A quick Google search of the current biggest mysteries in physics turns up a daunting list of questions: What exactly is dark matter? Why does time only move in one direction? What happens inside a black hole?
But sometimes, as American physicist and Nobel laureate Richard Feynman discovered decades ago, equally vexing conundrums can be found in everyday objects, say dry spaghetti noodles.
One night, while preparing one of his favorite meals with supercomputer pioneer Danny Hillis, Feynman noticed something strange about spaghetti. If a dry noodle is taken and broken in half, it will almost always break into three or more pieces, tiny bits spraying in every direction.
“Why is this true — why does it break into three pieces? We spent the next two hours coming up with crazy theories,” Hillis recalled in a biography about Feynman. But, after two hours, all the duo had were their theories — “no real good” ones, Hillis said — and a mess of broken spaghetti all over Feynman’s kitchen.
Decades later, in the spring of 2015, two graduate students at the Massachusetts Institute of Technology found themselves in an oddly similar situation — only Ronald Heisser and his friend Edgar Gridello had been breaking spaghetti for much longer than two hours.
“For maybe a month, a month and a half, we would just break spaghetti after class, just cover the floor in broken pieces of spaghetti,” Heisser, now a PhD student at Cornell University, told The Washington Post on Thursday. He and Gridello had taken on Feynman’s spaghetti enigma as a final project for a class.
“I thought it would be cool to try and complete something that a famous physicist began,” Heisser said.
But, Heisser and Gridello weren’t trying to figure out why dry spaghetti noodles don’t break in half cleanly. That mystery had already been cracked in 2005 by French scientists Basile Audoly and Sebastien Neukirch, whose research earned them an Ig Nobel Prize, a parody award intended to “celebrate the unusual” and “honor the imaginative.”
The MIT students wanted to tackle a bigger question: Is it even possible to break a spaghetti noodle into two halves? Can it be done and if so, how?
Turns out the answer is yes, with a twist. Literally.
Using mathematical modeling, a one-of-a-kind spaghetti breaking contraption and a high-tech camera that can capture up to a million frames per second, Heisser, with the help of fellow MIT graduate student Vishal Patil, took what began as a class project and turned it into the latest revelation in Feynman’s famed puzzle.
Heisser and Patil figured out that all you need to do to halve spaghetti is bend and twist, and they published their findings in the Proceedings of the National Academy of Science.
The twist is crucial, Patil told The Post. He created a mathematical model to explain the theory drawing on the research done by Audoly and Neukirch.
A decade ago, the French scientists discovered that when a long thin object is broken by applying pressure evenly to both ends, the force creates a “snapback effect” — a wave of energy released from the initial break that causes other sections of the object to also fracture.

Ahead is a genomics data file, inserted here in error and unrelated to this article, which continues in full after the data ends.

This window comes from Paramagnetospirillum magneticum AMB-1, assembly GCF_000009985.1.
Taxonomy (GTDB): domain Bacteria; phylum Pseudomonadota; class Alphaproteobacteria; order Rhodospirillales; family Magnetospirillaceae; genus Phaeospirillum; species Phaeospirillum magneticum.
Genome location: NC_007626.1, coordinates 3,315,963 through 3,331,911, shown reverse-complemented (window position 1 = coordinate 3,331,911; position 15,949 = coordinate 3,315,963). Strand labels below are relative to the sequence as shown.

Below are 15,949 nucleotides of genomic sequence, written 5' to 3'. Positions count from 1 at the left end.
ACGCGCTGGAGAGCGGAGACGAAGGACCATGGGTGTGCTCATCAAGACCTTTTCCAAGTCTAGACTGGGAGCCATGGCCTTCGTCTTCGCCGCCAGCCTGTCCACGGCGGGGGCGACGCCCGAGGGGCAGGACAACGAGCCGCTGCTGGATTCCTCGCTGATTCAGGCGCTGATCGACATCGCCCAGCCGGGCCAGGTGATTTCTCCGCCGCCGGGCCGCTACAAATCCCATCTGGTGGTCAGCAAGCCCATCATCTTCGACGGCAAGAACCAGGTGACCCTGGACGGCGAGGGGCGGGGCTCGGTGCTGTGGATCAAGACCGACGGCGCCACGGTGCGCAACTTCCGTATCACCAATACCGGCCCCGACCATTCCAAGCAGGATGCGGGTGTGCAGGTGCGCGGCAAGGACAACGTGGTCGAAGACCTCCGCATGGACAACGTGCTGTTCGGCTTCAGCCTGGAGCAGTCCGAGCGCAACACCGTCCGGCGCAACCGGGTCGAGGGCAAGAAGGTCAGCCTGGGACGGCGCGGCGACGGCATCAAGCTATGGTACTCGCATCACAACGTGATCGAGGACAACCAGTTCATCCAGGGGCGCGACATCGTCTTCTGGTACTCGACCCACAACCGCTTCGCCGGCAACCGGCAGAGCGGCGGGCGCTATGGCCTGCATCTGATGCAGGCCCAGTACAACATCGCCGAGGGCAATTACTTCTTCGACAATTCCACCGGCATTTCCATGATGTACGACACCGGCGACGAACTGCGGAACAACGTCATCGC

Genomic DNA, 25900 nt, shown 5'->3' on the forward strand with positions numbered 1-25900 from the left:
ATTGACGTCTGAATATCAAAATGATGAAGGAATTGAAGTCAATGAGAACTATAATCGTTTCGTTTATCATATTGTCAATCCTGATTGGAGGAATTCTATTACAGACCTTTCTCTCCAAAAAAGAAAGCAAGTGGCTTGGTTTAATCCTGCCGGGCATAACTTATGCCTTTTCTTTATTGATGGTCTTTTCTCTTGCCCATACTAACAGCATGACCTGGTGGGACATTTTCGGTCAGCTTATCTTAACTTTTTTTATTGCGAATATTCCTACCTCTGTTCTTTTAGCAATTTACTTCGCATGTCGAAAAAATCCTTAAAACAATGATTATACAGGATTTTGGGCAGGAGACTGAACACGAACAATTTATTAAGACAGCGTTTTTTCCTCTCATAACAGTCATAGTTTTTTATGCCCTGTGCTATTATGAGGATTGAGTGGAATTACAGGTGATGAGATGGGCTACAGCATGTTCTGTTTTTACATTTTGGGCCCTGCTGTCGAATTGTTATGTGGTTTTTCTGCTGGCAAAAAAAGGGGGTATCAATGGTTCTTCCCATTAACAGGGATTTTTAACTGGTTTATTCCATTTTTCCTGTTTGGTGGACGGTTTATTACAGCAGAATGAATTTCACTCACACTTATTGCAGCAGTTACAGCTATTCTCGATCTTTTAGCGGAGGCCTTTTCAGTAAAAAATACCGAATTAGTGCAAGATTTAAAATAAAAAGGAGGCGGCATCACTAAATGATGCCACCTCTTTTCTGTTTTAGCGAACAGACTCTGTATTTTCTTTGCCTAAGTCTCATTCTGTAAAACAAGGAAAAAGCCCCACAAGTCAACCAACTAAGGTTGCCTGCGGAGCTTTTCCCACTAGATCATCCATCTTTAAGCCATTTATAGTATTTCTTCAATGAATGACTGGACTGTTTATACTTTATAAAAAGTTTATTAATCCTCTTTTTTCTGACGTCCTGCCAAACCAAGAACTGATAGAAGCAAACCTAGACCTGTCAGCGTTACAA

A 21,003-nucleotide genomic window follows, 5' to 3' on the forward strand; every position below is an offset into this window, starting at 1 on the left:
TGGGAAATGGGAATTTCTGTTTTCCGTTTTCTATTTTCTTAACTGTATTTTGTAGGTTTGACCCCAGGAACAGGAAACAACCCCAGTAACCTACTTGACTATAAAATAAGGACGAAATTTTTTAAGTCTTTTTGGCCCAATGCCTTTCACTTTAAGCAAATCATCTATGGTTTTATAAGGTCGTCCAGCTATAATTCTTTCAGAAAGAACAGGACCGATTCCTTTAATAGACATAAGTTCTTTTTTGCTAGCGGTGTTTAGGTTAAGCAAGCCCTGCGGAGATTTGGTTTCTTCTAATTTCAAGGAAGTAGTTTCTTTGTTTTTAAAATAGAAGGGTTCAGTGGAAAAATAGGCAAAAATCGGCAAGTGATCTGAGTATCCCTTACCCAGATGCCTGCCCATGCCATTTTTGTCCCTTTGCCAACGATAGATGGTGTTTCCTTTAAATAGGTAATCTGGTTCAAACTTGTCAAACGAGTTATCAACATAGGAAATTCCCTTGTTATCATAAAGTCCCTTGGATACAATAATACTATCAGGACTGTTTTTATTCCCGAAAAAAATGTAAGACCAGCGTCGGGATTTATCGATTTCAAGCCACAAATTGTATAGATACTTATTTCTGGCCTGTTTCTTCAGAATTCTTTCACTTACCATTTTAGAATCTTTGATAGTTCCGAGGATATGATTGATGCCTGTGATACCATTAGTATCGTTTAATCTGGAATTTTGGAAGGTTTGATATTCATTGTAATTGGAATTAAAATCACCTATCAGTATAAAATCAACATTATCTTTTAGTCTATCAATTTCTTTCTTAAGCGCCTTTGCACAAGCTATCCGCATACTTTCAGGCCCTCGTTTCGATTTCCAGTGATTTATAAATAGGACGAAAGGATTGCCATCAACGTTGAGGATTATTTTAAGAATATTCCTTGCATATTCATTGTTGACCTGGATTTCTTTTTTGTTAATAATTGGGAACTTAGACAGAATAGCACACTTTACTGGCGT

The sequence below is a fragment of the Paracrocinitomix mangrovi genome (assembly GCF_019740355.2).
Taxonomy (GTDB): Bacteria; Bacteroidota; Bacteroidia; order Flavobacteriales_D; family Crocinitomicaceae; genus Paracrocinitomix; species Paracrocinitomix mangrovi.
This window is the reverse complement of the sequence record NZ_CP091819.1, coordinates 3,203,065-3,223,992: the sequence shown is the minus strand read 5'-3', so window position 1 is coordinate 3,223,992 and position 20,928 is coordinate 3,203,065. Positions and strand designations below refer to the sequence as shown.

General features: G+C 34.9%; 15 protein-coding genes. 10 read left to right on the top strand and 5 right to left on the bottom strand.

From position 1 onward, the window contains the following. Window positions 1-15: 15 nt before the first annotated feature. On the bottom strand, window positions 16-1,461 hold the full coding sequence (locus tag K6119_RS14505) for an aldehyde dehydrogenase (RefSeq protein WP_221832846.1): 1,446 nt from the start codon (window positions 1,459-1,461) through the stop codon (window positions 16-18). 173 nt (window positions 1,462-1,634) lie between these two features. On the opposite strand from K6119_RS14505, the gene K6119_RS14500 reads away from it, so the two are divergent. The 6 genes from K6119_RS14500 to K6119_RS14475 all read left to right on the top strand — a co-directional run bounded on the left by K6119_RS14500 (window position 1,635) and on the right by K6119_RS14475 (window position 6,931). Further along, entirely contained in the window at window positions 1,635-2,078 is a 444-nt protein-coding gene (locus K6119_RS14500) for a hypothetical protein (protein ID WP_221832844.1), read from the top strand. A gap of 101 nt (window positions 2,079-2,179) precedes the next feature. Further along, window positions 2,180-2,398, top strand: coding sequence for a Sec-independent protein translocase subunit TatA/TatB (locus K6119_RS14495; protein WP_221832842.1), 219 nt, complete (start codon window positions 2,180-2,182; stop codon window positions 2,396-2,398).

“In our study, we go a bit further and show that actually you can control this fracture cascade and get two pieces if you twist it,” Patil said. “You can control the fracture process and then you get two pieces instead of many, many pieces.”
By twisting and bending, the stress placed on the object being broken is distributed, Patil said. The “snapback effect” is weakened by the twist and the pasta unwinding itself releases energy, preventing more fractures, according to a news release from MIT.
As expected, testing the theory required breaking spaghetti — a lot of it.
Heisser said he thinks the number is north of 500. Patil recalled hours in the lab.
“We’d just be in lab breaking spaghetti all the time,” he said.
Luckily, instead of relying on bare hands and manual strength, Heisser designed a special device.
“The way our contraption worked is you had sort of a clamp where you clamp the ends of spaghetti,” Patil said. “You have to clamp it hard enough, so you could twist the spaghetti a lot, but softly enough that it wouldn’t just break at the ends.”
As one clamp rotates to twist the spaghetti, the other clamp slides toward it to bring the two ends together, bending it.
Finally, after several years of research, Heisser and Patil arrived at a conclusion: A dry noodle needed to be twisted nearly 360 degrees and bent slowly to achieve a clean break, the MIT release said.
“It was awesome,” Heisser said, recalling the moment the spaghetti broke in half. “This is my first research project. I felt like I was doing science.” Even if the topic was “a little silly,” he added.
Although breaking spaghetti may seem frivolous, Patil said the research may be applicable to studying how fracturing, usually a “chaotic and random” process, can be controlled for a wide variety of materials. Patil added that the theory he and Heisser developed can also be applied to any brittle rodlike object, for example, a pole used for pole vaulting.
“Just understanding these complex fracture systems would be interesting going forward as well,” he said. “There’s still a lot to be discovered about fracture control, and this is an example of fracture control.”
In fact, there’s even still more work to be done with pasta. Patil said he’s often asked what pasta type will be tested next or if he and Heisser plan to study linguine, which is flatter and more ribbonlike compared with spaghetti.
But, Patil said he won’t be participating in any pasta-related research for the time being.
“I have spent way too much time with spaghetti,” he said with a laugh.
Heisser, on the other hand, is a different story.
Although he’s not ready to start on another project, he said he hasn’t grown tired of breaking spaghetti.
“I still do it, just on occasion” he said. “I enjoy it.”